President Bush addressed the New York business community on July 9, 2002. In his speech he proposed instating new criminal penalties for corporate fraud, signing an Executive Order creating a Corporate Fraud Task Force, strengthening laws that criminalize document shredding and other forms of obstruction of justice, and other reforms.

Thank you very much for that warm welcome. I'm pleased to beback in New York City. New York City is a unique symbol of America's creativityand character and resilience. In the last 10 months, New Yorkers have shown awatching world the true spirit of your city. (Applause.) A spirit that honorsthe loss, remembers its heroes, and goes forward with determination and withconfidence. The people of this city are writing one of the greatest chapters inour nation's history, and all Americans are proud of New York. (Applause.)

I've come to the financial capital of the world to speak of a seriouschallenge to our financial markets, and to the confidence on which they rest.The misdeeds now being uncovered in some quarters of corporate America arethreatening the financial well-being of many workers and many investors. Atthis moment, America's greatest economic need is higher ethical standards--standards enforced by strict laws and upheld by responsible business leaders. The lure of heady profits of the late 1990s spawned abuses and excesses.With strict enforcement and higher ethical standards, we must usher in a new eraof integrity in corporate America.

The American economy--our economy--is built on confidence. Theconviction that our free enterprise system will continue to be the most powerfuland most promising in the world. That confidence is well-placed. After all,American technology is the most advanced in the world. Our universities attractthe talent of the world. Our workers and ranchers and farmers can compete withanyone in the world. Our society rewards hard work and honest ambition,bringing people to our shores from all around the world who share those values.The American economy is the most creative and enterprising and productive systemever devised. (Applause.)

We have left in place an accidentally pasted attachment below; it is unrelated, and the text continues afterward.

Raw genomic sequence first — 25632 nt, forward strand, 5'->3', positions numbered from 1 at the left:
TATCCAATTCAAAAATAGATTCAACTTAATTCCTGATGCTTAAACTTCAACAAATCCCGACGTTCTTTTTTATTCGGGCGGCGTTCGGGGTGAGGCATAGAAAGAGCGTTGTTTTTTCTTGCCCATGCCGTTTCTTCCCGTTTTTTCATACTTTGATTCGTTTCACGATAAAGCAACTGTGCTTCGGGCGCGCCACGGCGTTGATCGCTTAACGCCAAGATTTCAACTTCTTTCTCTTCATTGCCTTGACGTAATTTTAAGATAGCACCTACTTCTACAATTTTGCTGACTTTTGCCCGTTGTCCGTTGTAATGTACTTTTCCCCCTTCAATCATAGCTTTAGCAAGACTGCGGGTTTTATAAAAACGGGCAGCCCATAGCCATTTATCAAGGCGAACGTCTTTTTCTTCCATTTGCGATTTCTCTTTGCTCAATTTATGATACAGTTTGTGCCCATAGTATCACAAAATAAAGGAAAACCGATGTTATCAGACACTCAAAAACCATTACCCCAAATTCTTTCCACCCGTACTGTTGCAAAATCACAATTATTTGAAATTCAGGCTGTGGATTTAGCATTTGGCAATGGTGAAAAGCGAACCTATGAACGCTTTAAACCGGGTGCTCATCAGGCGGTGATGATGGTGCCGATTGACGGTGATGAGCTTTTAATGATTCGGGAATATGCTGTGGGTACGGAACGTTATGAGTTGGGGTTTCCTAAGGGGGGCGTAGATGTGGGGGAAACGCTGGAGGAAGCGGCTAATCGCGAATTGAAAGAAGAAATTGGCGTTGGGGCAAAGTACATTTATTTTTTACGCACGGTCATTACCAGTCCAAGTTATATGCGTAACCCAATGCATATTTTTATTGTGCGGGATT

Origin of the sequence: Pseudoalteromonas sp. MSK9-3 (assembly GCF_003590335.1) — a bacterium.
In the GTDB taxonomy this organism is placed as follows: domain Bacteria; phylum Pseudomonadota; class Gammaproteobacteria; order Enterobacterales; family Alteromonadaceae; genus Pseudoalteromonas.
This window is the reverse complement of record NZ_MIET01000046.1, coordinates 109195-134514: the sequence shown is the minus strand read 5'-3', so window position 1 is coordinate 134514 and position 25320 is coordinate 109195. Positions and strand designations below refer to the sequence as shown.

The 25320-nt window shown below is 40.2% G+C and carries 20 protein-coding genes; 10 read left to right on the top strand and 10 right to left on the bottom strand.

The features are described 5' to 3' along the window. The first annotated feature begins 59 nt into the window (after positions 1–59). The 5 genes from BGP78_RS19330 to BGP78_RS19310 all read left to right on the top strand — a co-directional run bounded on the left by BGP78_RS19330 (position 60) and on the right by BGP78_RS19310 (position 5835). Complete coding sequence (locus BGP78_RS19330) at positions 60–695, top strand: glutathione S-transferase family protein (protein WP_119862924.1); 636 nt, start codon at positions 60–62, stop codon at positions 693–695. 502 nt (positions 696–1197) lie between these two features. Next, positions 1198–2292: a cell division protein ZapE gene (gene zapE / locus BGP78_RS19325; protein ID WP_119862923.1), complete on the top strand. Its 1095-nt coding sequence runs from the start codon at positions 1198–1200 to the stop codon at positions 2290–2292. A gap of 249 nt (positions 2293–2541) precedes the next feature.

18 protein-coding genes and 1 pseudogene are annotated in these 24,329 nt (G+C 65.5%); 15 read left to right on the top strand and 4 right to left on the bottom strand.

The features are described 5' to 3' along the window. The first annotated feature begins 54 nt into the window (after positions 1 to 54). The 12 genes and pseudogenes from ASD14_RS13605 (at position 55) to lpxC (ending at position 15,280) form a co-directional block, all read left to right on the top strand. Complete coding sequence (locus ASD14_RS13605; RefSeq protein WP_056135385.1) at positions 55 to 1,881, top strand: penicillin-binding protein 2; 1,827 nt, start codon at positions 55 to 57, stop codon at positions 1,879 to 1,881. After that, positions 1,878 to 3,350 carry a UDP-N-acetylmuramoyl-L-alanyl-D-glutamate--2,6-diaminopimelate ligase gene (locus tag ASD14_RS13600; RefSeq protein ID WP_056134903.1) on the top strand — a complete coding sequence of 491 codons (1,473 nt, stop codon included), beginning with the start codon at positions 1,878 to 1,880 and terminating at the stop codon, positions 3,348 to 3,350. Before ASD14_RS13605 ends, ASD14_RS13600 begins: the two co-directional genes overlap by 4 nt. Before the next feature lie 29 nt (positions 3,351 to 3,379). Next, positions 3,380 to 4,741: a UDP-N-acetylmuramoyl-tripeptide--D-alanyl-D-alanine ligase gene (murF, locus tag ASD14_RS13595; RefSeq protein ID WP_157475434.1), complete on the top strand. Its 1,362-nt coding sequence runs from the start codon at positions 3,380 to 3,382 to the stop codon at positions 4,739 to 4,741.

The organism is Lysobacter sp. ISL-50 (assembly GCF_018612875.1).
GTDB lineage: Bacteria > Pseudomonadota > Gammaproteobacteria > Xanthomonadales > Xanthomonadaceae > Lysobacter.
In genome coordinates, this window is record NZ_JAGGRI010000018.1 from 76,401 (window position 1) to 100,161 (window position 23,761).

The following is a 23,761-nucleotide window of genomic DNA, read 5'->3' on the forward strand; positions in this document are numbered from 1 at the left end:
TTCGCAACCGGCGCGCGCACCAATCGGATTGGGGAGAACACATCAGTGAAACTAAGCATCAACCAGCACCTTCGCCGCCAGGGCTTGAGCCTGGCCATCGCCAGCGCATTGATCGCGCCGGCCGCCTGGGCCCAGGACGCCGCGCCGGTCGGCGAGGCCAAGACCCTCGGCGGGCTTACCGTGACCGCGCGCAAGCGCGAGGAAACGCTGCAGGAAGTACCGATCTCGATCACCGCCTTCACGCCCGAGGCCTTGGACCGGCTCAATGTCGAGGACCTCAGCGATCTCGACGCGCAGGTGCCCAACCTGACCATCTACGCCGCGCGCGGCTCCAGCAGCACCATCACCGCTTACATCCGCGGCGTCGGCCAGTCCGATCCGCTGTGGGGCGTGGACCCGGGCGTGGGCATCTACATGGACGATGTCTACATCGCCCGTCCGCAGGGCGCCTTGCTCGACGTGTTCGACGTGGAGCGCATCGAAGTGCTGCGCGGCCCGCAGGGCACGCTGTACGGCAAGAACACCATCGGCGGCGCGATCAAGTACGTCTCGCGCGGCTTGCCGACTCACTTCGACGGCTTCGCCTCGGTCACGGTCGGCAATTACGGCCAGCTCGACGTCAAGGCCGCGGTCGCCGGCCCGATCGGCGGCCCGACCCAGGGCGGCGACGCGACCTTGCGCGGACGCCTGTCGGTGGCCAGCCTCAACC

We can be confident because America is taking every necessary step to fightand win the war on terror. We are reorganizing the federal government toprotect the homeland. We are hunting down the terrorists who seek to sow chaos.My commitment, and the commitment of our government, is total. We will notrelent until the cold-blooded killers are found, disrupted, and defeated.(Applause.)

We can be confident because of the amazing achievements of American workersand entrepreneurs. In spite of all that happened last year, from the economicslowdown to the terrorist attack, worker productivity has grown by 4.2 percentover the last four quarters. In the first quarter of 2002, the economy grew atan annual rate exceeding six percent. Though there's much work left to do,American workers have defied the pessimists and laid the foundation for asustained recovery.

We can be confident because we're pursuing pro-growth reforms inWashington, D.C. Last year we passed the biggest tax cut in a generation, whichencouraged job creation and boosted consumer spending at just the right time.For the sake of long-term growth, I'm asking Congress to make the tax reductionspermanent. I'm asking Congress to join me to promote free trade, which willopen new markets and create better jobs and spur innovation. I ask Congress towork with me to pass a terrorism insurance bill, to give companies the securitythey need to expand and to build. (Applause.) And I will insist on--and,if need be, enforce -- discipline in federal spending, so we can meet ournational priorities without undermining our economy.

We have much to be confident about in America. Yet our economy and ourcountry need one more kind of confidence--confidence in the character andconduct of all of our business leaders. The American economy today is rising,while faith in the fundamental integrity of American business leaders is beingundermined. Nearly every week brings better economic news, and a discovery offraud and scandal--problems long in the making, but now coming to light.

We've learned of some business leaders obstructing justice, and misleadingclients, falsifying records, business executives breaching the trust and abusingpower. We've learned of CEOs earning tens of millions of dollars in bonusesjust before their companies go bankrupt, leaving employees and retirees andinvestors to suffer. The business pages of American newspapers should not readlike a scandal sheet.

The vast majority of businessmen and women are honest. They do right bytheir employees and their shareholders. They do not cut ethical corners, andtheir work helps create an economy which is the envy of the world.

Yet high-profile acts of deception have shaken people's trust. Too manycorporations seem disconnected from the values of our country. These scandalshave hurt the reputations of many good and honest companies. They have hurt thestock market. And worst of all, they are hurting millions of people who dependon the integrity of businesses for their livelihood and their retirement, fortheir peace of mind and their financial well-being.